Vietnam hikes fuel prices by 15% as oil prices soar

A customer pumps petrol to a motorcycle at a gas station in Hanoi
Image caption Rising fuel prices have increased the cost of living for consumers in many Asian countries

Vietnam has raised fuel prices for the second time in five weeks, citing higher global oil prices.

The government has hiked the petrol price by 10% and diesel by 15%.

Oil prices have been surging due to concerns of a shortfall in supply in the wake of the unrest in Libya and the Middle East.

The price hike is likely to add to the country's inflation woes. Consumer prices in Vietnam rose by 13.9% in March from a year ago.

Last month Vietnam raised fuel prices by as much as 24%.

Slowing growth

On Tuesday, the statistics office estimated that the country's economic growth slowed down in the first three months of the year.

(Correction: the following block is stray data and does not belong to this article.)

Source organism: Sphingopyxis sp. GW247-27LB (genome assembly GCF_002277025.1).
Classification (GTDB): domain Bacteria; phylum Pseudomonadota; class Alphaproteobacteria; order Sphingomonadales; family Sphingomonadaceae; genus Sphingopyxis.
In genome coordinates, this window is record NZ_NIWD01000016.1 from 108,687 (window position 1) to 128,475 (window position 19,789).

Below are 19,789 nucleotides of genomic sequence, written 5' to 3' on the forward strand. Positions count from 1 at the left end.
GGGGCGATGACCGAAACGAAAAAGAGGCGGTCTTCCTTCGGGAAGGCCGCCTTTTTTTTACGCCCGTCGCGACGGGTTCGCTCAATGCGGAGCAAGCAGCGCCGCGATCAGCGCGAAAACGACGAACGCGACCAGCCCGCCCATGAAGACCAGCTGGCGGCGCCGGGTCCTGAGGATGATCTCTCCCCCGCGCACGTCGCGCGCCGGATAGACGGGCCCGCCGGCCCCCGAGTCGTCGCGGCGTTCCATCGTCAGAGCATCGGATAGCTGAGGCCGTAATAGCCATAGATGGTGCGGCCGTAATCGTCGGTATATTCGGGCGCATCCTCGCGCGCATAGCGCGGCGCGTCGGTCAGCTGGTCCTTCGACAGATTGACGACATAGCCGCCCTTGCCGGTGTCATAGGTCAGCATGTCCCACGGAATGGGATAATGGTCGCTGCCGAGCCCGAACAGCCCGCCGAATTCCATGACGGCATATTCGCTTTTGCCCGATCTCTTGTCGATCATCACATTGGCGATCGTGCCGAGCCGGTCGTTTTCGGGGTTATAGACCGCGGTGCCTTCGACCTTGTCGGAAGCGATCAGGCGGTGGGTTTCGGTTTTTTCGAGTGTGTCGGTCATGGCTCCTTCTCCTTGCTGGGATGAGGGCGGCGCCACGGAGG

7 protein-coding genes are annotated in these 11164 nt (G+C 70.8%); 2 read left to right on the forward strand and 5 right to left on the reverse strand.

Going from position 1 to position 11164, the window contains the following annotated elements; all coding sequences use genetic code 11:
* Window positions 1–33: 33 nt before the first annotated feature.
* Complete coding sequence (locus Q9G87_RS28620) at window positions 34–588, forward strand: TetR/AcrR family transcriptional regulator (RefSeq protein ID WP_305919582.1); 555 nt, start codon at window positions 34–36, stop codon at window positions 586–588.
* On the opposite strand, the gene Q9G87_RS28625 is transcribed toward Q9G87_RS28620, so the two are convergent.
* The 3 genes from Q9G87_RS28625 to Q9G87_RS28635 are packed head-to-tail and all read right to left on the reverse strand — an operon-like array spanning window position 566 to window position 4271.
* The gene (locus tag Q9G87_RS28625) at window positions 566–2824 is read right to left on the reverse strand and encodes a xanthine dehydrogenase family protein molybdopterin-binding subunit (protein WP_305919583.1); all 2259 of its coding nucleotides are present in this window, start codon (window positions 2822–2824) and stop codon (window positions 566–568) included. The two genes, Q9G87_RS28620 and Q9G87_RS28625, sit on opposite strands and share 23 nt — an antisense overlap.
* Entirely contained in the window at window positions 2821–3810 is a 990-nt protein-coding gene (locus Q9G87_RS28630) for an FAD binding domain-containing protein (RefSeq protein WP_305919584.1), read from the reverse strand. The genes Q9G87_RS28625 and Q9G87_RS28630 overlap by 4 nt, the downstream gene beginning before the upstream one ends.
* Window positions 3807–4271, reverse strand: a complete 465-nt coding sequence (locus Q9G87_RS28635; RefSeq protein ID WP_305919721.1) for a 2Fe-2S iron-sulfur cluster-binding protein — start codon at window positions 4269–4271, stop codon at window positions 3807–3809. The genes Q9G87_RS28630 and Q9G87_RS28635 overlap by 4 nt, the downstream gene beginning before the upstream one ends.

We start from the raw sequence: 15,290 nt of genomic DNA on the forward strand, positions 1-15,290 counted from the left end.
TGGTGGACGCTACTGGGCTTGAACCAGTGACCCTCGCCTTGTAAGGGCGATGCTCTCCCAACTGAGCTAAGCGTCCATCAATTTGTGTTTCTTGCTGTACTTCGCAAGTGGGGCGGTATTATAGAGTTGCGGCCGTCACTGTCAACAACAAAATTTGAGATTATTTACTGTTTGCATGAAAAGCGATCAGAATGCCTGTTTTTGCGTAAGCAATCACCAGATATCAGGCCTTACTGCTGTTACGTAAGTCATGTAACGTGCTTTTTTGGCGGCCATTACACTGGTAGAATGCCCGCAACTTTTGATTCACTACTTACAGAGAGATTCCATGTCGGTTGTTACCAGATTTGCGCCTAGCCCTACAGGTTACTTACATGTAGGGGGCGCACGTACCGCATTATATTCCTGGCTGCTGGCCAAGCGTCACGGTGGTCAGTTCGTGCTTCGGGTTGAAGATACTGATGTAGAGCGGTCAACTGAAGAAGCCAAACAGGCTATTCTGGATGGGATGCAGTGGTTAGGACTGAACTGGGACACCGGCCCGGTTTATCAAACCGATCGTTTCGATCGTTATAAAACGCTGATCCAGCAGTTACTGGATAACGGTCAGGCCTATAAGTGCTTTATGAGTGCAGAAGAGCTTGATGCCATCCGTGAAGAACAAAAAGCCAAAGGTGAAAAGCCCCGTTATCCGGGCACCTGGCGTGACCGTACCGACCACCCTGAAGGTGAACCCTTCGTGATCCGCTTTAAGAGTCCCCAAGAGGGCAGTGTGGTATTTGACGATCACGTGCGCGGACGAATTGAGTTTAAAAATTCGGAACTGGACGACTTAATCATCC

It said it expected the Gross Domestic Product (GDP) growth for the period to be around 5.4% compared to 7.3% in the previous three months.

Analysts say this is the result of the various measures that the government has put in place to curb rising prices.

Vietnam has devalued its currency and also increased interest rates as it tries to balance maintaining growth with keeping prices in check.

The government is targeting GDP growth of between 7 and 7.5% this year, while trying to keep the inflation rate at 7% or less.

Analysts say that the government will have to get its priorities clear.

"The pendulum keeps swinging between pro-growth and pro-stability and the question is, have they finally got it?," said Yougesh Khatri of Nomura.

"It's not like you can have your cake and eat it too," he added.

More on this story